MS PATEL: My question, I was questioning you about Knowles's knowledge of the request and whether he should have known, or in fact did know, and I put to you that the reason that I put that to you was that Schoon in his affidavit to us, says that he didn't speak to Knowles, but he says that you in all probability, he accepts that you in all probability, did speak to Knowles.

MR DE KOCK: Chairperson, in that respect I got my orders directly from Brig Schoon, directly to Brig Loots and I think - well I was a junior vis à vis Mr Knowles, who was the Head of the Intelligence Service of an independent State at that stage and I couldn't have gone to him and said "Look, can I go and kill this man?" It had already been discussed, we already knew that. And I can just mention too that Mr Knowles was an ex-member of the Rhodesian Intelligence Services, so this would not have been a new kind of activity or information, this sort of work.

MS PATEL: So in terms of the planning, who would you have liaised with at the Bop Intelligence?

MR DE KOCK: I spoke to Brig Loots on the scene and Maj Crause and he was there as a seconder, in other words, as a representative from the Boputhatswana side. I didn't liaise with anybody myself on the Boputhatswana side regarding this incident. As far as I know, Mr Ras and Mr Baker liaised with Crause, to be able to get this person. I didn't liaise with anybody myself during this incident.

CHAIRPERSON: Where did you then find this person who was later killed?

MR DE KOCK: Mr Ras will have to explain that to me because I wasn't present, I was in Pretoria, here. I was busy with trying to sort out the Harms and McNally Commission and things, whereas these two people were on their way to go and commit another murder.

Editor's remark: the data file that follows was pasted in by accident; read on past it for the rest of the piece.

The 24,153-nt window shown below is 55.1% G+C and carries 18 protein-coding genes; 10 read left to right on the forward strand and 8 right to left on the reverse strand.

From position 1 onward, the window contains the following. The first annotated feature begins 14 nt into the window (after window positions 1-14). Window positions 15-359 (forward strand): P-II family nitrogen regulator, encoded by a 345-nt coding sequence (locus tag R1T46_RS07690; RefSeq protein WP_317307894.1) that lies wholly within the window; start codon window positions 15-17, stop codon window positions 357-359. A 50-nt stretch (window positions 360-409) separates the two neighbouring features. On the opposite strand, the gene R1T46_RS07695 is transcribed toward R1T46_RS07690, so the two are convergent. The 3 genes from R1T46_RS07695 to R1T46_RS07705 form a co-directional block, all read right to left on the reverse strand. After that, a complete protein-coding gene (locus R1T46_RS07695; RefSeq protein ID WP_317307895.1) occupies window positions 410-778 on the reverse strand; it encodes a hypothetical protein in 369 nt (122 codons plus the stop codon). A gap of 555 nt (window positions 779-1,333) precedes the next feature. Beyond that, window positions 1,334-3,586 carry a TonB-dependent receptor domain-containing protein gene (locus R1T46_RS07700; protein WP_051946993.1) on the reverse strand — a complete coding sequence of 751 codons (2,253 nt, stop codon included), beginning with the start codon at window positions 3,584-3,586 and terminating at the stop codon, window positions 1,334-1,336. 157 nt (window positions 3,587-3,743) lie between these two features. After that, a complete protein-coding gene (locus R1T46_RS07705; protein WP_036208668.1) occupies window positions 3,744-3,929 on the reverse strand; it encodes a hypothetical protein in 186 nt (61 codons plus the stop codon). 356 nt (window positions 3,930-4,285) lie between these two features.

INTERPRETER: The speaker's microphone is not on.

CHAIRPERSON: ...(inaudible)

MS PATEL: Alright. Are you saying that the planning for the operation was then left entirely in the hands of Ras and Baker and that they would have known who to consult with at the Bop Intelligence Unit?

MR DE KOCK: Yes, Chairperson, as far as I know, Crause was the contact person, because he was at this party, he was present, Brig Loots and himself, when this request was made and the man was detained in Bop and Brig Loots was Head of Western Transvaal Intelligence Unit. So the situation we had was basically the cooperation of two Intelligence Services who had the same purpose.

MR MALAN: Can I just sum it up, so that we can just get the stages right.

INTERPRETER: The speaker's microphone is not on.

MR MALAN: Schoon said to you "Speak to Loots", you spoke to Loots.


MR MALAN: Ras was present, Crause was present.


MR MALAN: You knew that Crause was in Bop.


MR MALAN: He'd been seconded by the SAP.


MR MALAN: And when you gave Ras or Baker the order to go and carry this thing out, he then said "Liaise with Crause, because he knows exactly everything that he needs to know."

MR DE KOCK: Yes, he was the only contact person we could to.

MR MALAN: Yes, and he would have pointed out or delivered this person into their hands.


MS PATEL: Thank you, Chairperson.